What is the WATCHMAN?
The WATCHMAN implant is roughly the size of a quarter. Implantation does not require open-heart surgery. Instead, the cardiac team inserts the device through a small incision in the patient’s upper leg. Using a catheter-based system, the cardiologist then guides the device through the femoral vein into the left atrial appendage (LAA). The LAA is where more than 90 percent of blood clots form in patients with nonvalvular AFib. Careful imaging with transesophageal echocardiography is crucial for the team to expertly place and secure the device.
Dr. Phang describes the LAA as a small, sac-like structure with a funnel-shaped opening.
“Basically, this device plugs up that opening, thereby trapping any clots that form and blocking them from leaving the LAA and causing a stroke,” he said.
The procedure is performed under general anesthesia and typically takes about an hour. Patients are usually able to leave the hospital the following day. Once home, patients take a blood thinner medication for a minimum of 45 days to prevent clots from forming until the body’s own tissue seals the area, securely covering the device. Most patients then take a combination of aspirin plus clopidogrel for six months, and then transition to an ongoing aspirin-only therapy.
Who is a Candidate for WATCHMAN?
Patients must meet certain criteria in order to be considered a candidate for the WATCHMAN implant:
- They have AFib not caused by a heart valve problem
- Intermediate to high stroke risk
- High risk for bleeding
- Have a history of serious bleeding while taking blood thinners
- Are able to take a blood thinner for a short period of time
- A shared decision-making process involving the patient’s doctor and another non-implanting cardiologist is used to ensure that the patient is an appropriate candidate for the procedure.
To Learn More
The implanting physicians at Albany Associates in Cardiology include Dr. Robert Phang, Dr. Alfonso Prieto, Dr. Guillermo Sosa-Suarez, and Dr. Gregory Bishop. For more information, contact the team at 518-458-2000.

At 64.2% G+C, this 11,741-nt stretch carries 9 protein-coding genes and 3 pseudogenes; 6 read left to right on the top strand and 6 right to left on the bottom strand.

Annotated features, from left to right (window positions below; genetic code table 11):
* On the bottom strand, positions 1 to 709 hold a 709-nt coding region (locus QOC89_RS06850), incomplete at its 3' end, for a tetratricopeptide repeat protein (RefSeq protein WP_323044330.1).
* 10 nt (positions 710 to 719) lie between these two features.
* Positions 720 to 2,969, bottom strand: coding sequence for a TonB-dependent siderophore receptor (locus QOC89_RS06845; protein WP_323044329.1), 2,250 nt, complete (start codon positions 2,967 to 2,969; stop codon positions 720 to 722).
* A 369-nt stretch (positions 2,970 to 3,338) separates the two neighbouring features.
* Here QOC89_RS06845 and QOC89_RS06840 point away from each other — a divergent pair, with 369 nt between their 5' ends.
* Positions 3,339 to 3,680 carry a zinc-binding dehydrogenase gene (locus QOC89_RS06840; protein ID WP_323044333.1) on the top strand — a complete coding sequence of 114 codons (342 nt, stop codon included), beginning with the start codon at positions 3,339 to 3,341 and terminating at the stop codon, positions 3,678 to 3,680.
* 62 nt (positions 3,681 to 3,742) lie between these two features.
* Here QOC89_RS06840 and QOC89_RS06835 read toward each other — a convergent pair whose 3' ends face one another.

About St. Peter’s Cardiac and Vascular Center
Since opening in 1985, St. Peter’s Cardiac and Vascular Center has been recognized for excellence by health and heart care organizations across the country. Led by a premier team of cardiologists, cardiac surgeons, and vascular specialists, the center is a leader in the Capital Region and one of the most active centers in New York state for the diagnosis, treatment, and rehabilitation of individuals with cardiac and vascular disease.
St. Peter’s Hospital is listed among the top 10 percent of America’s Heart Surgery Hospitals (Society of Thoracic Surgeons); a recipient of Women’s Choice Award for America’s Best Hospitals in Heart Care since 2015; listed among the top six hospitals in the northeastern United States for outcomes from both heart bypass surgery and aortic valve replacement (Consumer Reports); and a designated Heart and Stroke Emergency Center by the New York State Department of Health.
Learn more about cardiac and vascular services at St. Peter’s Hospital at: http://www.sphp.com/cardiac-vascular-sph